When you adjust mash temperature to get a certain result (usually something to do with the body/fermentability of the beer) you might add in a tiny level of perceivable difference.

But you're also introducing more error and uncertainty into the result, and doing so while moving the desired outcome towards the edges of what we consider "acceptable."  You might create a sludge with lots of long-chain sugars if you end up missing too high.  You might get a simple-sugar-laden-but-starchy-and-protein-heavy mess if you end up going too low.    

To me, the cost just isn't worth it.  There are other ways to get body into beer (or take it out).  If you want more body, add a non-fermentable to the recipe.  Done.  And you know how much you've added, so you can adjust it the next time if the beer's too heavy/not heavy enough.  If you want less body, add a pure fermentable to the beer.  After all, you're ostensibly creating a more-fermentable wort through your lower-temp mash, so why not remove the uncertainty?  Start with a lower gravity to begin with and add in something that will ferment off completely - it isn't like we lack for choices, and most won't affect the flavor at all.  I once emptied the spice cabinet of every damned simple fermentable I could find when I was making an Apfelwine and realized I didn't have any cane sugar left - that thing got maple syrup, honey, confectioners sugar, and some leftover light candi syrup, and you couldn't taste a one of them in the finished product.  

And in exchange for not messing with the chemistry of your mash, you'll get a stable base to work from in any other area that you do want to change.

So, as I said, good ol' 152F for me, every time.  If you want to play, do it with things that don't involve whatever sorcery is going on inside that mash tun.

Don't go looking for monsters to destroy.

Keep it simple.

JJW

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What to Brew, What to Brew...

In an average year, I'll brew about thirty times.  Sometimes it ends up being more (NHC coming to town, lots of celebrations/parties), or less (busy semester, equipment rebuild/repair chewing up brewing time), but it's usually within a few of that.

Which means that in any given year I'm filling a surprisingly limited dance card.  And I brew more frequently than the average homebrewer (if surveys by the AHA are to be believed, the over-under is something like 15).  

When I came to that realization it got me thinking about how I decide what to brew, and largely without realizing it I've been following a few rules.  You don't need to follow these, of course, but it might be worth your while to think on why you choose to brew what you do.  You might be surprised...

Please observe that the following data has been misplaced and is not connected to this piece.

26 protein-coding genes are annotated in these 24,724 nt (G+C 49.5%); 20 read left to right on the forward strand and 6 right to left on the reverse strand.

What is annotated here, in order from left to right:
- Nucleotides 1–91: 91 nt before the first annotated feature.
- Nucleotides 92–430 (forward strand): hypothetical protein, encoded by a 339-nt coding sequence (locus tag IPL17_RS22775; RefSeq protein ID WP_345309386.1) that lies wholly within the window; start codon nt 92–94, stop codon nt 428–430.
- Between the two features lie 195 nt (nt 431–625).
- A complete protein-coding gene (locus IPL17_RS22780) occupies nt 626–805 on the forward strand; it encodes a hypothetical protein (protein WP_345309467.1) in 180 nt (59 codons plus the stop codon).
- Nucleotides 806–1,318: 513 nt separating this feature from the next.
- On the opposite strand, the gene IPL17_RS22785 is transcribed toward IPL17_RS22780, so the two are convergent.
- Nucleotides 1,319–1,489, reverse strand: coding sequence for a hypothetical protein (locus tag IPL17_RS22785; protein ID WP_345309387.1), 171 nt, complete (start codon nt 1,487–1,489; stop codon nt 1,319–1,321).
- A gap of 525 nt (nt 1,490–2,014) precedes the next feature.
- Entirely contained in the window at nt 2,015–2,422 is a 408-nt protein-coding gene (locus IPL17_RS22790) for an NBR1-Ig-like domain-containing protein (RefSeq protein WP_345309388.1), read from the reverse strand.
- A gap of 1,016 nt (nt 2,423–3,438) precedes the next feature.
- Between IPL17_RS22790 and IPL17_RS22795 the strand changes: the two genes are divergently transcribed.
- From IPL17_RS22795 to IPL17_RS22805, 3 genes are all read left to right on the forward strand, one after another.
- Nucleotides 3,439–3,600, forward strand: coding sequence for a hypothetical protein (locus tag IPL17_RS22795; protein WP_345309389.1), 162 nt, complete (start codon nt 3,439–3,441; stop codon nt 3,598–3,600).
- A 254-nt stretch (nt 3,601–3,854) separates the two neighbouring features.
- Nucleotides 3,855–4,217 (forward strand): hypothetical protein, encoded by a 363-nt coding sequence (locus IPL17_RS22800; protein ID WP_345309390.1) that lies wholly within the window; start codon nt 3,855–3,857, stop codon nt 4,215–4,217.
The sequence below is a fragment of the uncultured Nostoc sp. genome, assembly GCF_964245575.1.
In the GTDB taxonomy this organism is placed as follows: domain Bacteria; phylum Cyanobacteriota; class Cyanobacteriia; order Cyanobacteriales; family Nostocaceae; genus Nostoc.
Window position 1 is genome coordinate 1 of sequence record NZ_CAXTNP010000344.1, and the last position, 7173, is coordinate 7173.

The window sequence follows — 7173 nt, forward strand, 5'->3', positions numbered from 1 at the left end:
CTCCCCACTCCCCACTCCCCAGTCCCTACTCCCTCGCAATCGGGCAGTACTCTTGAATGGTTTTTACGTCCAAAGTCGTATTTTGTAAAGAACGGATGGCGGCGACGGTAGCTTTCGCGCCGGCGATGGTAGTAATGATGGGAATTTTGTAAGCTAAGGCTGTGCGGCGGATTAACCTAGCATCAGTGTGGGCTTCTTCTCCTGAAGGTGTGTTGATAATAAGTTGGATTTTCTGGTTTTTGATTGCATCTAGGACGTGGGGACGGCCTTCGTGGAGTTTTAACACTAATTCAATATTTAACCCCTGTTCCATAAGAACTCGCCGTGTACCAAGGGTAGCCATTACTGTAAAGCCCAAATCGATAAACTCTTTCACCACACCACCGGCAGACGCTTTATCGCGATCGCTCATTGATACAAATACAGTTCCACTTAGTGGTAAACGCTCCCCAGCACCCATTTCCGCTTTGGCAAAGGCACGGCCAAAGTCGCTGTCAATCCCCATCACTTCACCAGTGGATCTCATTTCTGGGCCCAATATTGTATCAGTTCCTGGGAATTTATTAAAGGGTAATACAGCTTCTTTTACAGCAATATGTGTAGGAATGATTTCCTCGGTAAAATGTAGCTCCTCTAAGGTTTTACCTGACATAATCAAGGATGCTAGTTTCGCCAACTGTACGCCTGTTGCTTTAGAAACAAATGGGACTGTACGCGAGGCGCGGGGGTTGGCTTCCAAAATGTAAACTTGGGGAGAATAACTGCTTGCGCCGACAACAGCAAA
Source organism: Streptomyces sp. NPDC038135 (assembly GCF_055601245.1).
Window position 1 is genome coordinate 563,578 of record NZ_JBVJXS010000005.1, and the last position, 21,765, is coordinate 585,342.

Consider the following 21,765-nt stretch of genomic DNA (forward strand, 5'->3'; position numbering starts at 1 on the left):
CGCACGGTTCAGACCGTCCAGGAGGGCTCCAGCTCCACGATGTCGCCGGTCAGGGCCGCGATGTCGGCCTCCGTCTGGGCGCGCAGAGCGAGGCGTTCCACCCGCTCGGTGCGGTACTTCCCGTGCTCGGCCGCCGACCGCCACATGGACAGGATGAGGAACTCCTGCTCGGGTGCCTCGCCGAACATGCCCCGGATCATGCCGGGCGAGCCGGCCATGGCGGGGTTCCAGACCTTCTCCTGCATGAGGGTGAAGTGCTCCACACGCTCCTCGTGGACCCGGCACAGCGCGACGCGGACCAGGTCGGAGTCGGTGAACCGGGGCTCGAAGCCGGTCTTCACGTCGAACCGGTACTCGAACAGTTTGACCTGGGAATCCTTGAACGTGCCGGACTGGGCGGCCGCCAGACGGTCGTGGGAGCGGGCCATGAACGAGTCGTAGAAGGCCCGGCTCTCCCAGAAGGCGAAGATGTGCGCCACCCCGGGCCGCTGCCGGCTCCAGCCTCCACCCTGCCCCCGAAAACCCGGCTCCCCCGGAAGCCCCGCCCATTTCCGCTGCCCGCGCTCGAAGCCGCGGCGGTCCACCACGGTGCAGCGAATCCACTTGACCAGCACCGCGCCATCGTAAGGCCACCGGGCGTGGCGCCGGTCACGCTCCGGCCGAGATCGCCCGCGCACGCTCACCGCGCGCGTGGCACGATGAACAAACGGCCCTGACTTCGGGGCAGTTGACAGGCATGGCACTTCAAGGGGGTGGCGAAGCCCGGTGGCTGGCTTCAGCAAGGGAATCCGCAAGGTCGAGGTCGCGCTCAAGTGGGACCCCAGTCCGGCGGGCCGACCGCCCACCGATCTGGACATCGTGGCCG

If I Can't Buy It, I'll Brew It

First up, I generally brew things I can't buy regularly.  Even living in the beer market I do (gotta love Philadelphia, for both the local beer AND what we get imported), there are beer styles that just don't pop up all that much.

Altbier probably tops the list.  Good English Bitter (though there's more of it than there used to be).  Eisbock.  American Amber, oddly enough.  And I'll definitely brew clones of things that are outstanding but just not available in our area, even if I can get something in the same style!

But IPAs?  I'll usually just buy them.  Seasonals are usually thick on the ground, so it's not necessary to brew them if I'm running short on time.  We're also getting to the point where good light lagers are now abundant, though I know that's not true everywhere.

Scarcity, then, becomes an important part of figuring out what I'll be brewing. 

Speed v. Strength

I also tend to brew things that I know will be consumed quickly, and without turning my friends and family into Oakland Raiders tailgaters about ten minutes before kickoff.  I currently have a keg of Baltic Porter on, and that sumbitch is probably going to be there until December.  

When I'm properly planning, I keep the stronger or more-esoteric stuff in bottles.  Or I don't brew it at all.  Unless it's specifically going to be aged/rationed (for example, every four years I brew a small batch of English Barleywine, of which I drink three bottles per year!), I'll typically pass on brewing it.  

I simply won't drink (or give away) enough of it, or fast enough, to justify it.  I find that I'm happier with three pints of 4% Munich Dunkel than one pint of 12% Strong Scotch.  Your mileage may vary, of course.

Finding the Right Challenge

At least a few times a year I brew something that comes under the heading of "experimental" beer.  But when working out what that will be, I'll often pair it with a base beer that will let me pull double duty.